A survey conducted by the Central Bank of Israel has found mostly positive responses from stakeholders regarding the possible issuance of a shekel digital currency. Many of the participants in the public consultations support the further development of the project, the regulator said.
Bank of Israel publishes results of consultations on Digital Shekel project
Israel’s Monetary Authority recently released a paper detailing the outcome of public consultations conducted to solicit views from interested parties on its central bank digital currency (CBDC) Project. The regulator said it received 33 responses, half of which came from abroad and the rest from the country’s fintech community.
Most respondents supported the plan to issue a digital shekel, citing certain benefits such as the ability to encourage competition in the payments market. Then the new digital currency infrastructure could drive innovation in Israel’s payments system, which critics say is now fairly concentrated and has high barriers to entry.
Many of the participants believe that promoting financial inclusion, something the Digital Shekel Steering Committee sees as an added benefit, should be a key motivation for issuing the CBDC. Some have also suggested that developing the fintech industry and reducing costs in the cash system should also be among the priorities.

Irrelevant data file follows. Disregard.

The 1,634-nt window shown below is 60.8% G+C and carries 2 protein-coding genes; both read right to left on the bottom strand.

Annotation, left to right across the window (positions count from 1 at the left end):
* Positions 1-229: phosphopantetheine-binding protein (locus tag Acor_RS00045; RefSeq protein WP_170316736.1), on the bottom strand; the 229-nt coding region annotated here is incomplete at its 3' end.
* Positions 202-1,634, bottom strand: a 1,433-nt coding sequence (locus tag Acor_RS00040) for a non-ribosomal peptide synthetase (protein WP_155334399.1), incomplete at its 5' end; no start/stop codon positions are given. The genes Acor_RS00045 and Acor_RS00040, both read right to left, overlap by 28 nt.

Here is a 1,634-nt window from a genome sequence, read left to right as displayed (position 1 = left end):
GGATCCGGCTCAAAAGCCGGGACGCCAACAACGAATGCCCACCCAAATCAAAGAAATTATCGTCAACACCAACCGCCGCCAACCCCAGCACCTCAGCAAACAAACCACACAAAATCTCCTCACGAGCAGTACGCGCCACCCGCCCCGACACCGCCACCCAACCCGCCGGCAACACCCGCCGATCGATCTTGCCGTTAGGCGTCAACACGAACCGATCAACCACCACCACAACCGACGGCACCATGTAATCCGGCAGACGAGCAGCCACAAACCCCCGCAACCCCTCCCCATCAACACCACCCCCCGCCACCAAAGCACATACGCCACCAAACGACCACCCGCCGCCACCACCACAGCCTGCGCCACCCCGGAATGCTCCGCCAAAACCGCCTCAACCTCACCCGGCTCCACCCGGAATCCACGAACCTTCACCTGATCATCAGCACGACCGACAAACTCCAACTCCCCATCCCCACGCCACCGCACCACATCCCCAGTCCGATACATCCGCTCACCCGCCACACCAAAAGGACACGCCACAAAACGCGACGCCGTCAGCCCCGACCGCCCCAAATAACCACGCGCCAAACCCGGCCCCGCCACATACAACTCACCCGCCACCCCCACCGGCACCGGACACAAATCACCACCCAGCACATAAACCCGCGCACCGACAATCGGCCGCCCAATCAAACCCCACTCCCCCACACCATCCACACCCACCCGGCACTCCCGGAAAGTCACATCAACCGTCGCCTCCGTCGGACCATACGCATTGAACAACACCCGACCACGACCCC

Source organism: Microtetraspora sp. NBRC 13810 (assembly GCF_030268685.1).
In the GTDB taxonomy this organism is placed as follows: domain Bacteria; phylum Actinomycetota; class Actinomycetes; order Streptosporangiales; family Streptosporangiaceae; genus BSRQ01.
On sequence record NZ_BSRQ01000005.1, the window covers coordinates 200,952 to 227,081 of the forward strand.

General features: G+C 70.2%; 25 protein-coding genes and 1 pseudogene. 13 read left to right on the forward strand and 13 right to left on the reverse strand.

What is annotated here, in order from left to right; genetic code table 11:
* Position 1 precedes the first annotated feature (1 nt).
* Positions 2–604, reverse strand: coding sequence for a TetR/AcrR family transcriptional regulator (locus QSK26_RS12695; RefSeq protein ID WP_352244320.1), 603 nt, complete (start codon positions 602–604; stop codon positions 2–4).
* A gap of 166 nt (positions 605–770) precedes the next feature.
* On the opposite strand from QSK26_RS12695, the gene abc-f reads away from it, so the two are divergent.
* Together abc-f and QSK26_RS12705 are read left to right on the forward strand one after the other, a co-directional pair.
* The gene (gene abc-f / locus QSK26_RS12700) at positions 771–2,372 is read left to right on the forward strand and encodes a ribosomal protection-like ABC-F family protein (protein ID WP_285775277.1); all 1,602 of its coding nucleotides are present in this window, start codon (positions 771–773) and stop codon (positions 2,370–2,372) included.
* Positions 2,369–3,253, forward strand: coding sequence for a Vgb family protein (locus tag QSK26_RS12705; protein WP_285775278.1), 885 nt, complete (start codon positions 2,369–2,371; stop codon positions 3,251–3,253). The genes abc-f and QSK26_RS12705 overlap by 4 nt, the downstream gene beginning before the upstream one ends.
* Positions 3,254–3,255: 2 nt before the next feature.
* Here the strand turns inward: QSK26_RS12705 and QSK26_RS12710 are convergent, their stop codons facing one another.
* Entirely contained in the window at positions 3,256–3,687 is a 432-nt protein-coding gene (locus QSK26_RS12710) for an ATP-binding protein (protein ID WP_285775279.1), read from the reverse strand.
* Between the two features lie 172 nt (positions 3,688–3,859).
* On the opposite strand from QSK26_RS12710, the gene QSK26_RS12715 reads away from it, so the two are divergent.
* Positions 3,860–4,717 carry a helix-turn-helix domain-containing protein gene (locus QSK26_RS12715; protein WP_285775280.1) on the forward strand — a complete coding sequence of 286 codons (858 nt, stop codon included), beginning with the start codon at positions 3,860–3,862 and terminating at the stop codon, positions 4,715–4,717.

The issue of privacy has divided respondents, between those who insist the digital shekel should have cash-like features that offer complete anonymity, and others who support some level of transaction confidentiality while complying with anti-money laundering rules, so that efforts to combat the unreported “black” economy are not hampered.
Some of the participants also suggested additional use cases for the digital shekel, such as: B. the transfer of government payments, including through certain tokens that would allow payments for specific purposes. Food supply and healthcare are two areas where institutions and non-governmental organizations could use the CBDC for dedicated transfers.
The Bank of Israel announced that it is considering launching its own digital currency towards the end of 2017. The project was put on hold the following year, but work resumed in spring 2021 when regulators drafted a model of CBDC, with most responses now in favor of using distributed ledger technology. The Bank of Israel has yet to make a final decision on the digital shekel, but in March it said it did not see the currency as a threat to the country’s banking system.
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